Reference Superclasses:  
    "envRefClass"

However, if provided with a method name as an argument, it will provide a help string for the specifed method. These help strings are embedded in the class definition using a syntax which will be familiar to Python programmers.

> Queue$help(push)
Call:
$push(item)


Inserts element at back of the queue.

Creating Objects (and some Reference Class Features)

Each Queue object can be assigned a name. I am not sure whether this will be required, but it seemed like a handy feature to have. This can be done after the object has been created…

> q1 <- Queue$new()
> q1$name <- "test queue"
> q1$name
[1] "test queue"
> 
> q1
Reference class object of class "Queue"
Field "name":
[1] "test queue"
Field "data":
list()

… or during the creation process.

> q2 <- Queue$new(name = "another test") > q2$name
[1] "another test"

We have seen that the name field can be accessed using the dollar operator. We can also use the accessors() method for the generator function to create methods for reading and writing to the name field.

> Queue$accessors("name")
>
> q2$getName()
[1] "another test"
> q2$setName("a new name")
> q2$getName()
[1] "a new name"

Standard Queue Functionality

Let’s get down to the actual queue functionality. First we add elements to the queue using the push() method.

> q2$push("item number one")
> q2$push(2)
> q2$push("third item")
> q2$size()
[1] 3

The queue now contains three items (two strings and a number). The items are stored in the data field. Ideally this should not be directly accessible, but the Reference Class implementation does not provide for private data. So you can access the items directly (but this defeats the object of a queue!).

> q2$data
[[1]]
[1] "item number one"
[[2]]
[1] 2
[[3]]
[1] "third item"

Next we can start to access and remove items from the queue. The first way to do this uses pop(), which returns the item at the head of the queue and at the same time removes it from the queue.

> q2$pop()
[1] "item number one"
> q2$pop()
[1] 2
> q2$size()
[1] 1

What if we just want to have a look at the first item in the queue but not remove it? Use peek().

> q2$peek()
[1] "third item"
> q2$size()
[1] 1

Next we have poll(), which is very much like pop() in that it removes the first item from the queue. But, as we will see in a moment, it behaves differently when the queue is empty.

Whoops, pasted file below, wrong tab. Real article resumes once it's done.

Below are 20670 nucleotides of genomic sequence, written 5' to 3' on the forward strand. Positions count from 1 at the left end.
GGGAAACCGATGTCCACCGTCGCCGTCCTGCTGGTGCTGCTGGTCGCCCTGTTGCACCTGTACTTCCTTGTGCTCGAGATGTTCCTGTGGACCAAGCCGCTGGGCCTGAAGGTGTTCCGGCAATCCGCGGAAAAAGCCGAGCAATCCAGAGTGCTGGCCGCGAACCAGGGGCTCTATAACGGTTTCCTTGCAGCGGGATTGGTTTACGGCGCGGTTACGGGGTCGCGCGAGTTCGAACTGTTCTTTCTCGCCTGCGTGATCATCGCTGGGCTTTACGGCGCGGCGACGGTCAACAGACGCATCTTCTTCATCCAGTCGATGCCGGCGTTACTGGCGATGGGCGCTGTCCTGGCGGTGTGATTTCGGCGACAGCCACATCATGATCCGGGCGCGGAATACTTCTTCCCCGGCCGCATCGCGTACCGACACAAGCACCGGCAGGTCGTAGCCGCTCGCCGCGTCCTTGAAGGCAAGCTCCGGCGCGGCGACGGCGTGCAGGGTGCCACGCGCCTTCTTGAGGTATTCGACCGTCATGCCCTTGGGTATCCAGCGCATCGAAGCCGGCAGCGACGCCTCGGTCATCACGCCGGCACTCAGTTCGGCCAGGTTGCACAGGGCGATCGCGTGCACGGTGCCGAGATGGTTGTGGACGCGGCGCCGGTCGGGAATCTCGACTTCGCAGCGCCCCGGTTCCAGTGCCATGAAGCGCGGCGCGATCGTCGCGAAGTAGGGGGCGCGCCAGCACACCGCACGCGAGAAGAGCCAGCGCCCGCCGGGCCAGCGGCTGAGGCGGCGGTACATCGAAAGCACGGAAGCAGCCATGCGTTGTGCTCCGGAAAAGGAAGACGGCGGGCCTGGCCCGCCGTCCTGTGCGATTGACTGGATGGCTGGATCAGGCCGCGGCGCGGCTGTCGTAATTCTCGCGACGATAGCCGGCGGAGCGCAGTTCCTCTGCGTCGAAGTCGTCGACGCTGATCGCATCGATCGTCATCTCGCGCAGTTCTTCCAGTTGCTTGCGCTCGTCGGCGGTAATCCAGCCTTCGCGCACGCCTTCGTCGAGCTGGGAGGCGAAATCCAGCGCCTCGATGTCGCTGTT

> q2$poll()
[1] "third item"
> q2$size()
[1] 0

So we have ejected all three items from the queue and we should expect the behaviour of these functions to be a little different now. pop() generates an error message: obviously we cannot remove an item from the queue if it is empty!

> try(q2$pop())
Error in q2$pop() : queue is empty!

This might not be the best behaviour for harmonious code, so peek() and poll() more elegantly indicate that that the queue is exhausted by returning NULL.

> q2$peek()
NULL
> q2$poll()
NULL

Non-Standard Queue Functionality

I am going to need to be able to take a look at multiple items in the queue, so the peek() method accepts an argument which specifies item locations. To illustrate, first let’s push a number of items onto a queue.

> q3 <- Queue$new(name = "letter queue") >
> sapply(letters, function(n) {q3$push(n)})
a b c d e f g h i j k l m n o p q r s t u v w x y z
"a" "b" "c" "d" "e" "f" "g" "h" "i" "j" "k" "l" "m" "n" "o" "p" "q" "r" "s" "t" "u" "v" "w" "x" "y" "z"
>
> q3$size()
[1] 26

As we have already seen, the default peek() behaviour is just to take a look at the item at the head of the queue.

> q3$peek()
[1] "a"

But we can also choose items further down the queue as well as ranges of items.

> q3$peek(2)
[1] "b"
> q3$peek(4:7)
[[1]]
[1] "d"
[[2]]
[1] "e"
[[3]]
[1] "f"
[[4]]
[1] "g"

If the requested range of locations extends beyond the end of the queue then the method returns NULL as before.

> q3$peek(24:28)
NULL

Conclusion

That is all the infrastructure I will need for my ARQ project. Well, almost. I would actually prefer a Priority Queue. I’ll be back with the implementation of that in a day or two. In the meantime though, if anyone has any ideas for additional functionality or has suggestions for how this code might be improved, I would be very pleased to hear them.

This code is now published in the liqueueR package.

 Read more

Lightning Activity Predictions For Single Buoy Moorings

A short talk that I gave at the LIGHTS 2013 Conference (Johannesburg, 12 September 2013). The slides are a little short on text because I like the audience to hear the content rather than read it. The objective with this project was to develop a model which would predict the occurrence of lightning in the vicinity of a Single Buoy Mooring (SBM). Analysis and visualisations were all done in R. I used data from the World Wide Lightning Location Network (WWLLN) and considered four possible models: Neural Network, Conditional Inference Tree, Support Vector Machine and Random Forest. Of the four, Random Forests produced the best performance. The preliminary results from the Random Forests model are very promising: there is good agreement between predicted and observed lightning occurrence in the vicinity of the SBM.

 Read more

Iterators in R

According to Wikipedia, an iterator is “an object that enables a programmer to traverse a container”. A collection of items (stashed in a container) can be thought of as being “iterable” if there is a logical progression from one element to the next (so a list is iterable, while a set is not). An iterator is then an object for moving through the container, one item at a time.

Iterators are a fundamental part of contemporary Python programming, where they form the basis for loops, list comprehensions and generator expressions. Iterators facilitate navigation of container classes in the C++ Standard Template Library (STL). They are also to be found in C#, Java, Scala, Matlab, PHP and Ruby.